Features

Spooky Fun or Insensitive Branding?

By Bethany Griffiths

Halloween has certainly changed a lot since I was a kid. It used to be a minor event that merely served to kick off the festive season – a small party at your neighbour’s decked out in ASDA’s finest (and cheapest) Halloween costume. Since then Halloween has become gradually more and more commercialised with adults and kids celebrating alike. The Halloween fun no longer stops when you’re too old to trick or treat, with various events happening all over the country tailored at an older audience to help you get in the mood of the spooky season.

As soon as the middle of September hits, excitement for the spooky season starts to unravel online. This is usually when companies, especially those located in America where Halloween is most celebrated, start to cash in on our excitement. New products are released every year to compete with the ever-increasing Halloween popularity, ranging from costumes to decorations, and even Halloween themed make up! Despite this, in the past companies have come under fire for making products that actually serve to mock certain beliefs and cultures.

A most recent example is that of the ‘witch kits’ released by beauty brand Sephora. The kit cost $42 and included tarot cards, sage, and a rose quartz crystal, but was forced to be pulled by the brand after it was heavily criticised by real witches. Unfortunately, this is a trend we are seeing more and more, especially as the Halloween season approaches. Becoming a witch involves years of practice and study, it’s not something that can just be picked up for a month over the Halloween season. Not to mention the fact that witches often face persecution and bullying for their beliefs anyway – why is it suddenly ‘cool’ for a high end make up brand to jump on the bandwagon for a month and make some quick profit off the backs of a real belief system? What happened to dressing up as a pumpkin for an evening and stuffing your face with sweets?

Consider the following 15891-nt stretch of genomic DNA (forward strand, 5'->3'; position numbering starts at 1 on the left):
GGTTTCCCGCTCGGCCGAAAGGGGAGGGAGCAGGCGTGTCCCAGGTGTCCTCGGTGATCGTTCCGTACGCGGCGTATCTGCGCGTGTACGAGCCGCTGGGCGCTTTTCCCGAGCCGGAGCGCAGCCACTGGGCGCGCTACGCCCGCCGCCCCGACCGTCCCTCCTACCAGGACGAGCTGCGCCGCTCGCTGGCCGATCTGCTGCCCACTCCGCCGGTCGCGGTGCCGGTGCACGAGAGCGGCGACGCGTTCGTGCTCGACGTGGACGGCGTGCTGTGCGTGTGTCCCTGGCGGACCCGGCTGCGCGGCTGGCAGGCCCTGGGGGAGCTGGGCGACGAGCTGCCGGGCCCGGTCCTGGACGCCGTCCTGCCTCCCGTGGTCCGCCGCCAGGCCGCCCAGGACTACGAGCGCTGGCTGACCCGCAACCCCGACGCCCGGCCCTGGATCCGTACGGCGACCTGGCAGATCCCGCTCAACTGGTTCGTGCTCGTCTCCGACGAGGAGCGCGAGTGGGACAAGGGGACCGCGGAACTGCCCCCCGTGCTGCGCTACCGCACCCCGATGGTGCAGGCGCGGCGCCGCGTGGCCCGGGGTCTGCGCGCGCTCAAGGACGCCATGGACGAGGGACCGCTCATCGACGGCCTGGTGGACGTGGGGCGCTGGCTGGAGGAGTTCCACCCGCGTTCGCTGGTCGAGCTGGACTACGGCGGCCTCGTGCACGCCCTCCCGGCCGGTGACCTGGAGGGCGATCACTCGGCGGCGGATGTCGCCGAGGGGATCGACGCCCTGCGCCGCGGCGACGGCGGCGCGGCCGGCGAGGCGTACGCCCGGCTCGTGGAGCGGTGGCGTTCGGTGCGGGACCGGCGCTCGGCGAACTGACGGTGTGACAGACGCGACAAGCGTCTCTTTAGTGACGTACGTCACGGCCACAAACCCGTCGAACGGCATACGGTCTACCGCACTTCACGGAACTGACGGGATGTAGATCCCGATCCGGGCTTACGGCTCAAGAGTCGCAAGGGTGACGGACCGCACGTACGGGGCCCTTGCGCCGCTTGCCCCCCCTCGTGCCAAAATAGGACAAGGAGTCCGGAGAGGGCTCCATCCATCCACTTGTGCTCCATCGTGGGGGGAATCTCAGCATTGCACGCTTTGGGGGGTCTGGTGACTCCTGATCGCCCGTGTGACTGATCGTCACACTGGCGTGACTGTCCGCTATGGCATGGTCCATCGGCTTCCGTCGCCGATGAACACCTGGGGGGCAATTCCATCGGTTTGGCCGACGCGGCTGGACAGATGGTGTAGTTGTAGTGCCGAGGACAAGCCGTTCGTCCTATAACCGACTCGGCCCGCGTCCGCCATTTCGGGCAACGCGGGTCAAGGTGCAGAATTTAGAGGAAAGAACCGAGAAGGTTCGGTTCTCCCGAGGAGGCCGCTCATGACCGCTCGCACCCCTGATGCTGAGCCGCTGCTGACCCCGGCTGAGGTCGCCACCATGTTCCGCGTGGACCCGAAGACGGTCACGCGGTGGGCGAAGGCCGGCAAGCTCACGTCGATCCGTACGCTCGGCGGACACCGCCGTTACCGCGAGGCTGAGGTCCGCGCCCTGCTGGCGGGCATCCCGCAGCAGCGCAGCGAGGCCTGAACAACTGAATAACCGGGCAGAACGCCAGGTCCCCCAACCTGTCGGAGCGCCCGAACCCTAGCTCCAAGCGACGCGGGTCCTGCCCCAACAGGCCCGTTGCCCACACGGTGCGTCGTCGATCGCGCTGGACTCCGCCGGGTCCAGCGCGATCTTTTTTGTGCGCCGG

Halloween is a great holiday. It’s an excuse to curl up and watch The Nightmare Before Christmas and Hocus Pocus wearing your favourite fluffy socks, or to dress in your spookiest outfit and chill with your mates. However, it doesn’t mean that because it’s a season to celebrate all things spooky brands need to mock and badly try and duplicate a whole believe system for ‘fun’.

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